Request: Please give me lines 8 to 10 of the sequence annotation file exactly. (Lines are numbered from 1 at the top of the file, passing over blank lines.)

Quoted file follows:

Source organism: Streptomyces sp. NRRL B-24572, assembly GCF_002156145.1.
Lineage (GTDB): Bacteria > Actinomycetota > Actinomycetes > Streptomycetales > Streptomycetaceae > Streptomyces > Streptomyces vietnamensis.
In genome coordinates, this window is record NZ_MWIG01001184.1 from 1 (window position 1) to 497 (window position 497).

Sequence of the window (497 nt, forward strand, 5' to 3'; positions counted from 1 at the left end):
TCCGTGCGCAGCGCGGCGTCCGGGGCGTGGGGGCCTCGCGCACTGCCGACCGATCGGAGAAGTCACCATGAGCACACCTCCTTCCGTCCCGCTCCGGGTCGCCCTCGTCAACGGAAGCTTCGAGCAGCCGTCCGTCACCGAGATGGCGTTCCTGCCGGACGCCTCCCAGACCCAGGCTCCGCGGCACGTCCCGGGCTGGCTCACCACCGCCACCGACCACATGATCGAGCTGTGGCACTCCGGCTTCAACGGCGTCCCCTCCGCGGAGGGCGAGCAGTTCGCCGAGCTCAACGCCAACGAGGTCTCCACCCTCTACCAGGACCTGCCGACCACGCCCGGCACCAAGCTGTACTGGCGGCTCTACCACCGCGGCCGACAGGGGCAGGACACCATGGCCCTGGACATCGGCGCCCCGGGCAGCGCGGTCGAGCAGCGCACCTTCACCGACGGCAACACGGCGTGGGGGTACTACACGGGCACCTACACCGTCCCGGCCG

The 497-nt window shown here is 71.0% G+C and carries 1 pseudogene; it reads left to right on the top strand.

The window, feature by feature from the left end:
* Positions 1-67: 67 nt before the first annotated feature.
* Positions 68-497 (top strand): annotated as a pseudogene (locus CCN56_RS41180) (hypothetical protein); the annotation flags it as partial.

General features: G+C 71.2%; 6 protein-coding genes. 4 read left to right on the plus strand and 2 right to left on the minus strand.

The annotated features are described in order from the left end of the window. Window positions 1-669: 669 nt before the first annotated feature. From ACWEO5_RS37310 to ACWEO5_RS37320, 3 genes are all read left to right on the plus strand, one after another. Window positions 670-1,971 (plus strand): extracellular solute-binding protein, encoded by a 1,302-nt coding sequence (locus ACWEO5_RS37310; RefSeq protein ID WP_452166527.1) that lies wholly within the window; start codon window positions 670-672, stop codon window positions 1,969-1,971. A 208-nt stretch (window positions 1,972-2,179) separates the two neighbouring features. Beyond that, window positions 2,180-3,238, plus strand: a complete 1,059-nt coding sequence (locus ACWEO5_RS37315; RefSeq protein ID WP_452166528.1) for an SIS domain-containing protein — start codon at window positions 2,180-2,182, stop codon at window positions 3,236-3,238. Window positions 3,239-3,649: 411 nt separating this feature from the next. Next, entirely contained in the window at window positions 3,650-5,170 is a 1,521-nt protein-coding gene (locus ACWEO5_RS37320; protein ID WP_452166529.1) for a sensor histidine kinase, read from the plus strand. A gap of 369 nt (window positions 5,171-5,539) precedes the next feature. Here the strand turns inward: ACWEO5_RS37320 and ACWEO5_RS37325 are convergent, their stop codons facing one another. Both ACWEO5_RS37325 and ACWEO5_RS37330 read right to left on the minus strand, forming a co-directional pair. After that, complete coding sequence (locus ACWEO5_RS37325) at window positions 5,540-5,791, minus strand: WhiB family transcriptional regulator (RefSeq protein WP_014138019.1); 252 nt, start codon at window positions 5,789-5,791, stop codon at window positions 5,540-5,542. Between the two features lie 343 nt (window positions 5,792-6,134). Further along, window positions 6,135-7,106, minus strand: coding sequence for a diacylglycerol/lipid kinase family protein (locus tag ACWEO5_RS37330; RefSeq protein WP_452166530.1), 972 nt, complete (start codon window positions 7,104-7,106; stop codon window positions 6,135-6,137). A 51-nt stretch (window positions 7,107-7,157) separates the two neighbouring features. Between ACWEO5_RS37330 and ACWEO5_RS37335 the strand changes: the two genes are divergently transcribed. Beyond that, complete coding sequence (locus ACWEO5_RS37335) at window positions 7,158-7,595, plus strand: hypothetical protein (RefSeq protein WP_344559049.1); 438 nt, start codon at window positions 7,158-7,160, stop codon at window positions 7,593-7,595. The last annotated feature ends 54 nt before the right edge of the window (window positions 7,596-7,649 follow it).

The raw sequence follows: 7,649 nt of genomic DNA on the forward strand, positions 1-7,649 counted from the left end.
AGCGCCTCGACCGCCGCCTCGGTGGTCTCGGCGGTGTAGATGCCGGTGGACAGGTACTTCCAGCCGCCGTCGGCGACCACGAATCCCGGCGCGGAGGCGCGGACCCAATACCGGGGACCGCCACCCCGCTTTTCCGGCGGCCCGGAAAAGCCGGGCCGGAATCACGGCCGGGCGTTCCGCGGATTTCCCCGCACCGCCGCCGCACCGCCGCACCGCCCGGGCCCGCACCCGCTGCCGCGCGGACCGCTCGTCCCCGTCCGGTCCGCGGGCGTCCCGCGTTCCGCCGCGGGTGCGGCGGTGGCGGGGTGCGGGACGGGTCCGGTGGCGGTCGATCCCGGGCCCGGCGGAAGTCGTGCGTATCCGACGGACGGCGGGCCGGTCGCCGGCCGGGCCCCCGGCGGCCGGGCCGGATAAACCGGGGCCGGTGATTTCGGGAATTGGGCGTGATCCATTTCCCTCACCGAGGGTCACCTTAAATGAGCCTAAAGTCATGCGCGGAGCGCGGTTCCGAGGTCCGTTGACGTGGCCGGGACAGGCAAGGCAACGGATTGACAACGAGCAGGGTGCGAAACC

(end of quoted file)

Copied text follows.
* Positions 1-67: 67 nt before the first annotated feature.
* Positions 68-497 (top strand): annotated as a pseudogene (locus CCN56_RS41180) (hypothetical protein); the annotation flags it as partial.

General features: G+C 71.2%; 6 protein-coding genes. 4 read left to right on the plus strand and 2 right to left on the minus strand.